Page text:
Following the spate of heart failures around the world, health experts have advised on the need for people to substitute butter and other saturated fat for margarine and vegetable oil, which are known to reduce the risk of heart disease as much as statins.
Although several studies have found little or no link between the consumption of saturated fat and cardiovascular diseases, but a recent release by the American Heart Association, issued to cardiologists around the world, said consuming the polyunsaturated fat in ‘healthy’ spreads and oils could cut the risk of cardiovascular disease by 30 percent .
The statement, written by experts at Harvard School of Public Health and reported by DailyMailOnline aimed at setting the record straight – concluding the evidence ‘overwhelmingly’ backs the theory that cutting saturated fat is better for the heart.
It recalled that nutritionists have been on the advocacy to cut down on full-fat milk and other meat and dairy high in saturated fat for decades.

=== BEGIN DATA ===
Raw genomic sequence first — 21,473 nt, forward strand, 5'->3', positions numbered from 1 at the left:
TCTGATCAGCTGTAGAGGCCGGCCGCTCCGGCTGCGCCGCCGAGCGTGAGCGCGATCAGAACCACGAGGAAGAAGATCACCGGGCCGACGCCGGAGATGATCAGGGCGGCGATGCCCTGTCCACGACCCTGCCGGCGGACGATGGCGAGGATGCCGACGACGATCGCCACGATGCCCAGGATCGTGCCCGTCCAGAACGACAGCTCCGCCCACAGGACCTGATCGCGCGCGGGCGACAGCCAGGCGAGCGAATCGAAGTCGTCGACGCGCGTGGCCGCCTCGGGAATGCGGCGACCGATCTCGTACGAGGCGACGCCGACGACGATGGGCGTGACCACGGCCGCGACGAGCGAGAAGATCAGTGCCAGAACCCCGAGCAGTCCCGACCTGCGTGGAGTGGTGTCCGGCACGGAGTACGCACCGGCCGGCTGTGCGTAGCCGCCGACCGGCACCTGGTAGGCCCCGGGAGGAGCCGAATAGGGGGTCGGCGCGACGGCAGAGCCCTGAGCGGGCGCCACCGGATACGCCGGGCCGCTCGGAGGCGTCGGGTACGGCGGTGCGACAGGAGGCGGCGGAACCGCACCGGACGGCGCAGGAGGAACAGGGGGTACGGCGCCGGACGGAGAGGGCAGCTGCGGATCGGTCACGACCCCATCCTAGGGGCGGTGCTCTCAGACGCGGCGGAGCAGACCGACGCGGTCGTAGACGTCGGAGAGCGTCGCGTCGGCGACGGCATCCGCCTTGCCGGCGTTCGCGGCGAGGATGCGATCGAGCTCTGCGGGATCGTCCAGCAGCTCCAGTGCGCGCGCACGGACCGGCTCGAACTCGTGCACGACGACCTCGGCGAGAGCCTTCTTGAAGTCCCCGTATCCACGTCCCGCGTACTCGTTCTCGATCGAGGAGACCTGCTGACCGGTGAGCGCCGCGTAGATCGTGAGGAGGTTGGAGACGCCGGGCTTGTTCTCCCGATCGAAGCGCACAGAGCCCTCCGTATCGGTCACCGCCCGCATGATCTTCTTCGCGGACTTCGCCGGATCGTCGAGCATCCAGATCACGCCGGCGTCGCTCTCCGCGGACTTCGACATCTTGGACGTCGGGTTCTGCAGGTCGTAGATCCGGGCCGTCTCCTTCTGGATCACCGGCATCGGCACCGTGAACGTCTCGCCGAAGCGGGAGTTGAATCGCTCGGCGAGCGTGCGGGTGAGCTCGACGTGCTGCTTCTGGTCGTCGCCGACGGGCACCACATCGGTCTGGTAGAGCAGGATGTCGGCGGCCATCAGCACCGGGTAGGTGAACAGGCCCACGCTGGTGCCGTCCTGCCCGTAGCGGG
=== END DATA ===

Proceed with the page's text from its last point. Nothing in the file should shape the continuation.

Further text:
To arrive at their conclusion, the scientists analysed all available evidence on the subject and found saturated fat – such as that found in butter, whole milk, cream, palm oil, coconut oil, beef and pork – was linked to an increased risk of heart disease.
Replacing this with polyunsaturated fat – found in spreads and vegetable oils – or monounsaturated oils found in olive oil, avocados and nuts – cuts the risk of heart problems.
According to the Lead author Professor Frank Sacks, of Harvard School of Public Health: ‘We want to set the record straight on why well-conducted scientific research overwhelmingly supports limiting saturated fat in the diet to prevent diseases of the heart and blood vessels.
Saturated fat increases LDL – bad cholesterol – which is a major cause of artery-clogging plaque and cardiovascular disease.”
He added: “A healthy diet doesn’t just limit certain unfavourable nutrients, such as saturated fats, that can increase the risk of heart attacks, strokes and other blood vessel diseases. It should also focus on healthy foods rich in nutrients that can help reduce disease risk, like poly- and mono-unsaturated vegetable oils, nuts, fruits, vegetables, whole grains, fish and others.”